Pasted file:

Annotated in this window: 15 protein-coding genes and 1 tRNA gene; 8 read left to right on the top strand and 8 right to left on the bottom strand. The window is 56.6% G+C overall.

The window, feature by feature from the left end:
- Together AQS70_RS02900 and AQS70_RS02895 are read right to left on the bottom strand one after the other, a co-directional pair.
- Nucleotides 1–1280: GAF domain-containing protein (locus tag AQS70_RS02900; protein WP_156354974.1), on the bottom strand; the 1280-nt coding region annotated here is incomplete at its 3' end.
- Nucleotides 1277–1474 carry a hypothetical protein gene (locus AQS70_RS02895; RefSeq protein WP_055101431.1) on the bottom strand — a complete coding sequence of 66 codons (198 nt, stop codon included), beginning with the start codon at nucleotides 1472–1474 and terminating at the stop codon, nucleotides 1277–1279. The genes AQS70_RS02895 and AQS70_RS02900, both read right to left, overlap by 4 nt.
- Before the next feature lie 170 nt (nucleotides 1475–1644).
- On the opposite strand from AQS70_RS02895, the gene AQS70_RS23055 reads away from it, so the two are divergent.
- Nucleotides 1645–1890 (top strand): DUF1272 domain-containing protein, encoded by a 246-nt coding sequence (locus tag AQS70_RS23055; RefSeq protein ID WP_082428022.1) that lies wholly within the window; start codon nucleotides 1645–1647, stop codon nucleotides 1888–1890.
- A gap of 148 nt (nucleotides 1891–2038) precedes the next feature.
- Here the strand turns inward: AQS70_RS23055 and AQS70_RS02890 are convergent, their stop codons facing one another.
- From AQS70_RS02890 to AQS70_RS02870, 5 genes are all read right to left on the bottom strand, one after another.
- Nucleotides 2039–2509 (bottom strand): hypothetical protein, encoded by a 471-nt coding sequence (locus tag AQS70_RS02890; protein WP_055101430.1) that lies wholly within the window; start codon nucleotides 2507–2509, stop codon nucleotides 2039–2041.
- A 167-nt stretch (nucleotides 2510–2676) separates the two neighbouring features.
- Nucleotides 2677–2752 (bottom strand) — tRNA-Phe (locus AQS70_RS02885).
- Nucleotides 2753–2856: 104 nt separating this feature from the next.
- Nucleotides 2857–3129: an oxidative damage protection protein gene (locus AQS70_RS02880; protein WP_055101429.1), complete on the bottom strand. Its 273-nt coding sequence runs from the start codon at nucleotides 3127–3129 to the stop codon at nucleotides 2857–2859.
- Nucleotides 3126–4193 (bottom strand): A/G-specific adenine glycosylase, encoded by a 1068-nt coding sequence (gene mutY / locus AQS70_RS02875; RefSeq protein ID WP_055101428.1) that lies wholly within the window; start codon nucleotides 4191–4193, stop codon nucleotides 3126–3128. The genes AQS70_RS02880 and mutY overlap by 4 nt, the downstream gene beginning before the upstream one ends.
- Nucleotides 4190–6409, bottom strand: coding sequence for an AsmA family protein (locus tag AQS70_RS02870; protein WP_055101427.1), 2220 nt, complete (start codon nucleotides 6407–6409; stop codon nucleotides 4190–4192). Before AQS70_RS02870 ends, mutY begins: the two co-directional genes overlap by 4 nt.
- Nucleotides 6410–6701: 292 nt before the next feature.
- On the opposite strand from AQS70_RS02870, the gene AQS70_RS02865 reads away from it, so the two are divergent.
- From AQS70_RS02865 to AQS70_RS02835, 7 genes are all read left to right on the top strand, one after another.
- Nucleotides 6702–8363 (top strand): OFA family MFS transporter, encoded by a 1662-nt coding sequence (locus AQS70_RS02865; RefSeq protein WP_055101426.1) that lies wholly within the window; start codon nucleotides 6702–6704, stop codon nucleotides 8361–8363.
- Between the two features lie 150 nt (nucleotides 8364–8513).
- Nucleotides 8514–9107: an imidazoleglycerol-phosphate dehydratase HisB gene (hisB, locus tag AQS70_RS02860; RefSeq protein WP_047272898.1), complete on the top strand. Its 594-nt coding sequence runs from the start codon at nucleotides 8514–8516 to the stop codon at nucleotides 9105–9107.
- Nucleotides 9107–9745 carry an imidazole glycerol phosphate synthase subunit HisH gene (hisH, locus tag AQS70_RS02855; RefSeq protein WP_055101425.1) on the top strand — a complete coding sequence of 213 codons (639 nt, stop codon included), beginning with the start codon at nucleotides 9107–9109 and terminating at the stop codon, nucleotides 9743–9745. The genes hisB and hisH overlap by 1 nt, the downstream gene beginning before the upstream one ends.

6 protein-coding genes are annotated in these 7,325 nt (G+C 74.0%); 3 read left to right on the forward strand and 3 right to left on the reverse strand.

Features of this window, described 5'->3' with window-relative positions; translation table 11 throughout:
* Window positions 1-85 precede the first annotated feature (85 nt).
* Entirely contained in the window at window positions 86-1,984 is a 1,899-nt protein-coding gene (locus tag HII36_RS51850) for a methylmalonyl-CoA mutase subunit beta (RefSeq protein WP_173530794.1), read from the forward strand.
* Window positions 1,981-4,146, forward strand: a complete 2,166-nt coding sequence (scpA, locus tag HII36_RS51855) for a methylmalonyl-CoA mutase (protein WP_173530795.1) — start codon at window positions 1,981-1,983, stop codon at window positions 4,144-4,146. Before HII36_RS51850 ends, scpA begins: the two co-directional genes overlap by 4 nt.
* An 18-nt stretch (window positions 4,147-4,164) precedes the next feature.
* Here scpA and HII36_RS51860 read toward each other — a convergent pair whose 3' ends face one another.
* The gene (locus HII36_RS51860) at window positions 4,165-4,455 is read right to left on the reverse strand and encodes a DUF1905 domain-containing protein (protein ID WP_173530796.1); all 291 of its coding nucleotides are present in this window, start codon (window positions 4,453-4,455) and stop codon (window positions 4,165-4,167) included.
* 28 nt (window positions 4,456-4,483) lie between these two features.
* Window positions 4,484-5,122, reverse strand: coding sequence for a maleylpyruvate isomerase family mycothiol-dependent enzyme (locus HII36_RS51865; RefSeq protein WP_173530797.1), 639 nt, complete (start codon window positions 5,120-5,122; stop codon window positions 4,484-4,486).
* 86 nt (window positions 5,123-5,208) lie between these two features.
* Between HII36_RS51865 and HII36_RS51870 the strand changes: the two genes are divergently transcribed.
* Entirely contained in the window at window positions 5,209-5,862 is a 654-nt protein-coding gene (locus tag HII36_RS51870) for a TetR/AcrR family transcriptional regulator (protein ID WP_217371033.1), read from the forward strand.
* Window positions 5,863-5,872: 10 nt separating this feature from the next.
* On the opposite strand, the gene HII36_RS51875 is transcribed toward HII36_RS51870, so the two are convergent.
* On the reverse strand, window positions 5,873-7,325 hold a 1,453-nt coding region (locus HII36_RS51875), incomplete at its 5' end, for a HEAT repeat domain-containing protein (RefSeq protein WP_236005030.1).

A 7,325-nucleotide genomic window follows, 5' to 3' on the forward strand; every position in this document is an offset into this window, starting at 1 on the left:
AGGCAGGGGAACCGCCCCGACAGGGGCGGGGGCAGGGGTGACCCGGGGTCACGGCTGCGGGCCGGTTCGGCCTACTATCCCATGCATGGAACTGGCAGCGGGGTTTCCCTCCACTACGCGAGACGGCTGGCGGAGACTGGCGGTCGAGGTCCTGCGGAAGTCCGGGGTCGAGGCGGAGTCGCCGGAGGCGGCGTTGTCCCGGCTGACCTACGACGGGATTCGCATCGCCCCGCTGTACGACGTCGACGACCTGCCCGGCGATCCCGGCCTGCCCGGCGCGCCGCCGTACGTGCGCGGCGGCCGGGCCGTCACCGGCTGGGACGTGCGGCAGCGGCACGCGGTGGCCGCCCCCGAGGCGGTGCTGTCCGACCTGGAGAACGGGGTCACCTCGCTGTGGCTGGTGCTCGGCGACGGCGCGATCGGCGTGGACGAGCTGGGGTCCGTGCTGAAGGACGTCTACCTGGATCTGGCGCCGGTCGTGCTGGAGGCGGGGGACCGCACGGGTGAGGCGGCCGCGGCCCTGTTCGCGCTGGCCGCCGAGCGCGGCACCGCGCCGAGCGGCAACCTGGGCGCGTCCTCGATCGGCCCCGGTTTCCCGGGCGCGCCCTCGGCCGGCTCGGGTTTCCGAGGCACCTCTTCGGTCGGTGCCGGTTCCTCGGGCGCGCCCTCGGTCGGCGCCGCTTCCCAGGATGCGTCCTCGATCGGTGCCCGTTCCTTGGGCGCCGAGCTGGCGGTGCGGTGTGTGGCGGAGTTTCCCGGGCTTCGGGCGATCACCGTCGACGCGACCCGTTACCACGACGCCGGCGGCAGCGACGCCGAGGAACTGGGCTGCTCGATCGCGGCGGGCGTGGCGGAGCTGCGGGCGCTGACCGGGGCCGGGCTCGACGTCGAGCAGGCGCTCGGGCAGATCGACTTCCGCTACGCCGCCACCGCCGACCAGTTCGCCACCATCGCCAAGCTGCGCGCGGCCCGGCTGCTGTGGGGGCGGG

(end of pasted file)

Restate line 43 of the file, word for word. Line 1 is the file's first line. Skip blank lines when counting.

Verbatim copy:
AGGCAGGGGAACCGCCCCGACAGGGGCGGGGGCAGGGGTGACCCGGGGTCACGGCTGCGGGCCGGTTCGGCCTACTATCCCATGCATGGAACTGGCAGCGGGGTTTCCCTCCACTACGCGAGACGGCTGGCGGAGACTGGCGGTCGAGGTCCTGCGGAAGTCCGGGGTCGAGGCGGAGTCGCCGGAGGCGGCGTTGTCCCGGCTGACCTACGACGGGATTCGCATCGCCCCGCTGTACGACGTCGACGACCTGCCCGGCGATCCCGGCCTGCCCGGCGCGCCGCCGTACGTGCGCGGCGGCCGGGCCGTCACCGGCTGGGACGTGCGGCAGCGGCACGCGGTGGCCGCCCCCGAGGCGGTGCTGTCCGACCTGGAGAACGGGGTCACCTCGCTGTGGCTGGTGCTCGGCGACGGCGCGATCGGCGTGGACGAGCTGGGGTCCGTGCTGAAGGACGTCTACCTGGATCTGGCGCCGGTCGTGCTGGAGGCGGGGGACCGCACGGGTGAGGCGGCCGCGGCCCTGTTCGCGCTGGCCGCCGAGCGCGGCACCGCGCCGAGCGGCAACCTGGGCGCGTCCTCGATCGGCCCCGGTTTCCCGGGCGCGCCCTCGGCCGGCTCGGGTTTCCGAGGCACCTCTTCGGTCGGTGCCGGTTCCTCGGGCGCGCCCTCGGTCGGCGCCGCTTCCCAGGATGCGTCCTCGATCGGTGCCCGTTCCTTGGGCGCCGAGCTGGCGGTGCGGTGTGTGGCGGAGTTTCCCGGGCTTCGGGCGATCACCGTCGACGCGACCCGTTACCACGACGCCGGCGGCAGCGACGCCGAGGAACTGGGCTGCTCGATCGCGGCGGGCGTGGCGGAGCTGCGGGCGCTGACCGGGGCCGGGCTCGACGTCGAGCAGGCGCTCGGGCAGATCGACTTCCGCTACGCCGCCACCGCCGACCAGTTCGCCACCATCGCCAAGCTGCGCGCGGCCCGGCTGCTGTGGGGGCGGG